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John Lamb, Published May 27 2009

Local Latinos welcome Sotomayor’s nomination

As a Mexican-American, Abner Arauza always hoped a Latino could achieve one of the highest judiciary positions in the United States but remained skeptical it would happen.

His optimism won out on Tuesday when President Barack Obama nominated Judge Sonia Sotomayor to replace Justice David Souter on the U.S. Supreme Court.

“This is at a level where policy is dealt with,” the associate director of multicultural affairs at Minnesota State University Moorhead said. “It puts her at a level where significant decisions are made that affect all of us.”

Arauza said the nomination is not only significant that Sotomayor is the first nominee of Latin descent, but also a positive role model.

“It’s important for the youth to see people they can relate to, in this case ethnically, are in places they can aspire to,” he said. “Sometimes we don’t realize how important it is we see Latinos in the news in positive roles, as doctors or lawyers or teachers or business people.”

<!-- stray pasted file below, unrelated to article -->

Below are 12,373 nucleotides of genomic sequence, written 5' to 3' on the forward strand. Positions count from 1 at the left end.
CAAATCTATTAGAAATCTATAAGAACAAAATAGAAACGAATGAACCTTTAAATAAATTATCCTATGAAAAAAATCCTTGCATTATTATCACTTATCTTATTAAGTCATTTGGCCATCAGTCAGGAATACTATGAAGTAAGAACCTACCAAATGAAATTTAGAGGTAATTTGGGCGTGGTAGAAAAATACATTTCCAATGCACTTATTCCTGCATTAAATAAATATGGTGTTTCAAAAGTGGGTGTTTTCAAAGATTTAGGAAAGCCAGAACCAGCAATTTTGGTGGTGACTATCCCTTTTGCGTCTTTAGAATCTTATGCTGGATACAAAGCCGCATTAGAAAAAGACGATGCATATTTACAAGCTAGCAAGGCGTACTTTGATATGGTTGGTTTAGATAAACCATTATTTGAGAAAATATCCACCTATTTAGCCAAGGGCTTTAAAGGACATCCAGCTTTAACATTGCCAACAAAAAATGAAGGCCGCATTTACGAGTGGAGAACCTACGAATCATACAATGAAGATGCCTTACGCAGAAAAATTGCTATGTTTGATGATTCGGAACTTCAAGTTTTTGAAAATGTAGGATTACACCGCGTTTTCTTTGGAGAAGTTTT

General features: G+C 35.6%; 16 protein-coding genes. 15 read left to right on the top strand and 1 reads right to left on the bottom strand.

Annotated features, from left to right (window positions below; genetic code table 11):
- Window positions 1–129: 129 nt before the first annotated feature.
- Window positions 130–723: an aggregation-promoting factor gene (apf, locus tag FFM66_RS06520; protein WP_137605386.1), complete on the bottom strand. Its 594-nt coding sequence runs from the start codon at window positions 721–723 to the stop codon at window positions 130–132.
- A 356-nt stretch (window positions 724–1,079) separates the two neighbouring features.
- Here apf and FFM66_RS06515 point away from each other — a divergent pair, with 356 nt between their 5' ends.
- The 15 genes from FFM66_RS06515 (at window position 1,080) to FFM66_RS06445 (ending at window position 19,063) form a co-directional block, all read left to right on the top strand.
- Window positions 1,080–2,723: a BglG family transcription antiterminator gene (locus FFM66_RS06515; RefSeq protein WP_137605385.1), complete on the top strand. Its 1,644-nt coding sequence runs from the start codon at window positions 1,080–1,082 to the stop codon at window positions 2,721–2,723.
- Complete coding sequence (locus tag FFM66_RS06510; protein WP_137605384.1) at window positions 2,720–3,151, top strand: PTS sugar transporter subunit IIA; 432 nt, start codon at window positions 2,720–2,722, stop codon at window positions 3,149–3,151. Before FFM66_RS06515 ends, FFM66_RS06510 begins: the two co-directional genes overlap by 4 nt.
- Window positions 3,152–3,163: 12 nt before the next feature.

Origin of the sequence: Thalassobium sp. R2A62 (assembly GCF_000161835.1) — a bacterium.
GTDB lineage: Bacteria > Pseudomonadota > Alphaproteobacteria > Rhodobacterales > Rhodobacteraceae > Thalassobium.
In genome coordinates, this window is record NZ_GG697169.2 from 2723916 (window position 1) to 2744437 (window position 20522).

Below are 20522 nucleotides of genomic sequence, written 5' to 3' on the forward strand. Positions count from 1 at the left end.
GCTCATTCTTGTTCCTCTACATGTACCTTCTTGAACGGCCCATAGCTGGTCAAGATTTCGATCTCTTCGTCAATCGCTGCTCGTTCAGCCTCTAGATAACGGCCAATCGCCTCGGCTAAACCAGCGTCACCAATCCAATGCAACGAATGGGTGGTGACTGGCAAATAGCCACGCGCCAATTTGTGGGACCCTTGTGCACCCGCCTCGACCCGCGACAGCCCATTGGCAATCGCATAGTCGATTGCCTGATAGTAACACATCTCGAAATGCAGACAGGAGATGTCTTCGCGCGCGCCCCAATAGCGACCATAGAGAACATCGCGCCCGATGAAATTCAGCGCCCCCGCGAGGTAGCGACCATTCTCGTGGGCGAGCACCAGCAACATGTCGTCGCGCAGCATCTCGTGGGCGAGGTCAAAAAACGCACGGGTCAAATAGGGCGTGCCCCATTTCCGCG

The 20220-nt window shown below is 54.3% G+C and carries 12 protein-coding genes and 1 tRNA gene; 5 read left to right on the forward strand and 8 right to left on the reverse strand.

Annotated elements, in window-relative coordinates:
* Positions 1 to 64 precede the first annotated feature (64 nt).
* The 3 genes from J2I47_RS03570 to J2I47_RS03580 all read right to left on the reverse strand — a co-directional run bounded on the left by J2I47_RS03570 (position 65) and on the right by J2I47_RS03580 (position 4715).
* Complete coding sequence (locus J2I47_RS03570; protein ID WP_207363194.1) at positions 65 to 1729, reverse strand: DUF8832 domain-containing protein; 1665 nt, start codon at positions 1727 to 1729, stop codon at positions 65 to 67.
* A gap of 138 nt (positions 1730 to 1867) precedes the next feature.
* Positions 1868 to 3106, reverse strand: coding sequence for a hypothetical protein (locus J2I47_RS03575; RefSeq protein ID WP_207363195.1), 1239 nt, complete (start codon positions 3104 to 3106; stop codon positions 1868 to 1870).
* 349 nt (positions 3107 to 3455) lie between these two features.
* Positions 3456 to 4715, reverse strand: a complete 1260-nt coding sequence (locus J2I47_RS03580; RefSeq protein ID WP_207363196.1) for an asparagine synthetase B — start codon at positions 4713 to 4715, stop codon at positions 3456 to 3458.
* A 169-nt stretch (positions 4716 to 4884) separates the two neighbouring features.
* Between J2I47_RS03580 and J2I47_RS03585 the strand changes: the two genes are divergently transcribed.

Sonia Hohnadel, a Mexican-American and former Moorhead School Board member, agreed.

“Now we’re finally going to start seeing diversity in our history books,” she said. “Now we’re starting to see people recognize contributions by many people of color… that it’s not just white males who do everything in the United States.”

While Sotomayor’s nomination makes history, it won’t change history, she said.

“There’s so much oppression and so much work that needs to be done in the U.S.A. still, that just having one Latina nominated as Supreme Court Justice will not wipe away a history of oppression with Latinos,” the former migrant seasonal farm worker said.

Still, Hohnadel wants to see Sotomayor judged on her work, not her heritage or her sex.

“I hope people look at people for their experience, for their expertise, for what they’re willing to bring to the table. Not just because they fit in a box,” she said. “I hope people look at her as a person nominated based on her qualifications more so than being a Latina and being a female.”

Readers can reach Forum columnist John Lamb at (701) 241-5533